Customers don’t invest in technology because it’s the latest or most feature-laden. They choose the solution that will best meet their need.
The key to an outstanding thought leader? His or her primary focus is on identifying, relating to, and solving the customer pain point. If the market community feels you understand their need, they are going to be much more trusting of what you offer, and what you say you’ll deliver.
At that point, the bells and whistles become vitally interesting. Before that point, it’s all just noise.
Thought Leadership Take-Away Three: “They” Carry More Weight than “You”
To address this, we have to take a second and think about why thought leaders are, well, thought leaders. Why is their word valued, and their thinking trusted? Yes, the ideas may be innovative, original, or simply delightfully utilitarian.
But there’s a world of people capable of being original in their thinking. The distinction, for a thought leader, is the credibility they bring to the table. That credibility, in short, often comes from sources outside of the individual.
From academic degrees, to industry awards, to the endorsement of customer case studies and testimonials, the opinion of an external, credible third-party source brings gravitas to the offerings of the thought leader.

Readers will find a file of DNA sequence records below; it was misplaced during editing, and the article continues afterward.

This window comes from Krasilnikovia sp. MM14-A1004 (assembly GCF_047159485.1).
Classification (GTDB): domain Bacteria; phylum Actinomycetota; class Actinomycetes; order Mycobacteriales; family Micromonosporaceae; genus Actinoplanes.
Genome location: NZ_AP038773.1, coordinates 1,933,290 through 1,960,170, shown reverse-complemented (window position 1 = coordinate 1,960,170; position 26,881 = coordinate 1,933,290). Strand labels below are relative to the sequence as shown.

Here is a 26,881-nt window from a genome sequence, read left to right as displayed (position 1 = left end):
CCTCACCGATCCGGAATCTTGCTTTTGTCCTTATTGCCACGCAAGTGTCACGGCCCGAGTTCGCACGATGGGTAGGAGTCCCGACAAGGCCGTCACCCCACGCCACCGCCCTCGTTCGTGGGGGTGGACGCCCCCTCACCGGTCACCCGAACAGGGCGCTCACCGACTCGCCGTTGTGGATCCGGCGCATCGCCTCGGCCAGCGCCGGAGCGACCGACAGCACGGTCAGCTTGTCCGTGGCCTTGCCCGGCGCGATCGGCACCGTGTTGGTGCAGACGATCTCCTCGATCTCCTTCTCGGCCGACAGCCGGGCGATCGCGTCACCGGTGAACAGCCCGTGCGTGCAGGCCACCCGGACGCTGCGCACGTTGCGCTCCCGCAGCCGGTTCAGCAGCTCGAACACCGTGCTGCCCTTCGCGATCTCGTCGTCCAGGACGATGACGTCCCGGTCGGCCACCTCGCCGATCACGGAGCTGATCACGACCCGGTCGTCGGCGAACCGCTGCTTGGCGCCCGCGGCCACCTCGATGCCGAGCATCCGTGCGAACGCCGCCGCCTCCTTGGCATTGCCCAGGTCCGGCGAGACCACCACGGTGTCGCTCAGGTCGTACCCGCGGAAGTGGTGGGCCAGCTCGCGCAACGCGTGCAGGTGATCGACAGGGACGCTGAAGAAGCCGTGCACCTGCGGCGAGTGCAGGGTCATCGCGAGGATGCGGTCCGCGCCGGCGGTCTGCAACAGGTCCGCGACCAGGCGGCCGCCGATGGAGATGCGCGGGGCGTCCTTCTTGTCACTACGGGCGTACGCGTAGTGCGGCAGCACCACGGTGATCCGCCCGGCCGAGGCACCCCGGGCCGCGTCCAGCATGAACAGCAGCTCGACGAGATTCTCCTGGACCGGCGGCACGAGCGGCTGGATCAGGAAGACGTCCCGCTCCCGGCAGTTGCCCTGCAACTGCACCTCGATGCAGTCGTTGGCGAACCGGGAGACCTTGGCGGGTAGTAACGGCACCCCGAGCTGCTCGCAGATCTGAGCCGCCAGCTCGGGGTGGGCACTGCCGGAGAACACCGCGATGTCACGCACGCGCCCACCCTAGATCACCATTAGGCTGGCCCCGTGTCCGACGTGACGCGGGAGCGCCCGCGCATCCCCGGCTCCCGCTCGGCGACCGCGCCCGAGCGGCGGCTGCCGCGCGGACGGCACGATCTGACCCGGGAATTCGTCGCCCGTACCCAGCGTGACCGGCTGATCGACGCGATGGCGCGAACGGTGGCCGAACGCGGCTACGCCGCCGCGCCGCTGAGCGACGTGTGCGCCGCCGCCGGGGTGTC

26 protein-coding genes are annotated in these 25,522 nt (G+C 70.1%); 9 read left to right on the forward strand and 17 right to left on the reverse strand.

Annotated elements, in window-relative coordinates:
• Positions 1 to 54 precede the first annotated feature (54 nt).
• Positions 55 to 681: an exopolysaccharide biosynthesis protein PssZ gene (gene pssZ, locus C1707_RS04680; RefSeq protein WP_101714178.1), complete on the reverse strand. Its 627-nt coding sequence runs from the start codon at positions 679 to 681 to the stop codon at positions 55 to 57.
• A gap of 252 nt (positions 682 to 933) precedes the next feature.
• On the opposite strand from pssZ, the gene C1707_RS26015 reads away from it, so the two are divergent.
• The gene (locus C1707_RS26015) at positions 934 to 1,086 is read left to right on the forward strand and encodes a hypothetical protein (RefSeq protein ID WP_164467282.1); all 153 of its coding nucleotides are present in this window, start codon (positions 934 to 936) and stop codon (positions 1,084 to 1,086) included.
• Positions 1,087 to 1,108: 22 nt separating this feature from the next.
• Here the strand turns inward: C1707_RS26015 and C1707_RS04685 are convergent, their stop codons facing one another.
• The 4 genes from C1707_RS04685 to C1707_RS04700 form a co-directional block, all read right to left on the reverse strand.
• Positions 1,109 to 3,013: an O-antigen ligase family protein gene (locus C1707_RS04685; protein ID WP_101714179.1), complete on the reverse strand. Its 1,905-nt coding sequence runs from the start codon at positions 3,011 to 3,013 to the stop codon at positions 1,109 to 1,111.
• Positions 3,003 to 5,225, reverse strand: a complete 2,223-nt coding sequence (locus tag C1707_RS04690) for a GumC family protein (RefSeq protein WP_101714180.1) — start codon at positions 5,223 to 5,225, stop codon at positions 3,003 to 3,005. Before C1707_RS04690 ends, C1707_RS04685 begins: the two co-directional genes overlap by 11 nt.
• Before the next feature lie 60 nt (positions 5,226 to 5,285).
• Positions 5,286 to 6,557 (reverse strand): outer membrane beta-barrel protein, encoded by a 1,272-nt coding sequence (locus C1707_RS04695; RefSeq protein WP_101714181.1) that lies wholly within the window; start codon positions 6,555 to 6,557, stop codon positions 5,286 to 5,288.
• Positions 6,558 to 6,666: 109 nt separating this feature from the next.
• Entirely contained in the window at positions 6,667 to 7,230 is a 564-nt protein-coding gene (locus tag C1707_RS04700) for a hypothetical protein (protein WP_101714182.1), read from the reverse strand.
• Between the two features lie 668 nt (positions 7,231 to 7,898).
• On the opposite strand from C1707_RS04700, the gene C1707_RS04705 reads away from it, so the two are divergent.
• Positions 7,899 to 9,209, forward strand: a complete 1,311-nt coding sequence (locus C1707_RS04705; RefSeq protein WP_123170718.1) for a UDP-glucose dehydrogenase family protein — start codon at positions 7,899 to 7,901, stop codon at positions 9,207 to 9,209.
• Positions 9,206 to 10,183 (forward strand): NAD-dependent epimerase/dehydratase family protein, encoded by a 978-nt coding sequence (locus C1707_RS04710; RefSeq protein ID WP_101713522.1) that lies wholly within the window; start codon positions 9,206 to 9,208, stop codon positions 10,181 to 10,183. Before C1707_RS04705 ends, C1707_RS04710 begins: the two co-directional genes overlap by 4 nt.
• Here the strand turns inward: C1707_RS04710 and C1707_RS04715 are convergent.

This is no more true than in the realm of “earned” media – so-called because the subject must earn the attention and coverage of a respected journalist, analyst or influencer. Having a trusted third party such as a journalist share your thinking, solutions or success milestone delivers the imprint of credibility in a way that simple conversation never could.
Why this Conversation Around Blockchain?
If thought leadership principles are applicable across industries and interests, why are we focused on blockchain and its colleague, cryptocurrency? Because I’ve seen first hand how individuals in the industry who are able to embrace the three take-aways we’ve discussed here are able to rise above the noise and get their viewpoint, and solution offering, in front of a wider marketplace. In the cycle of awareness-preference-adoption, the ability to connect and be heard in a crowded marketplace is essential.
Beyond that issue is the simple matter of trust. With new revelations emerging daily in the blockchain and digital economy, marketing channels such as bounty hunters and paid content are often discounted by the marketplace.
Patiently and succinctly demonstrating performance, knowledge and understanding of market need is a door opener to trust and adoption in an emerging and chaotic industry.
So, set aside your acronyms, make yourself answer the question “what is my customer’s pain point” in one sentence, then distill your theory or solution answering that question down to one paragraph or less.
You will be on your way to clear, succinct thought leadership – and the marketplace will thank you for it.
About the Author:
Pam Abrahamsson is the founder and CEO of PRA Public Relations, an award-winning Top PR Firm, and expert whose insight has been featured in Forbes, Huffington Post and more.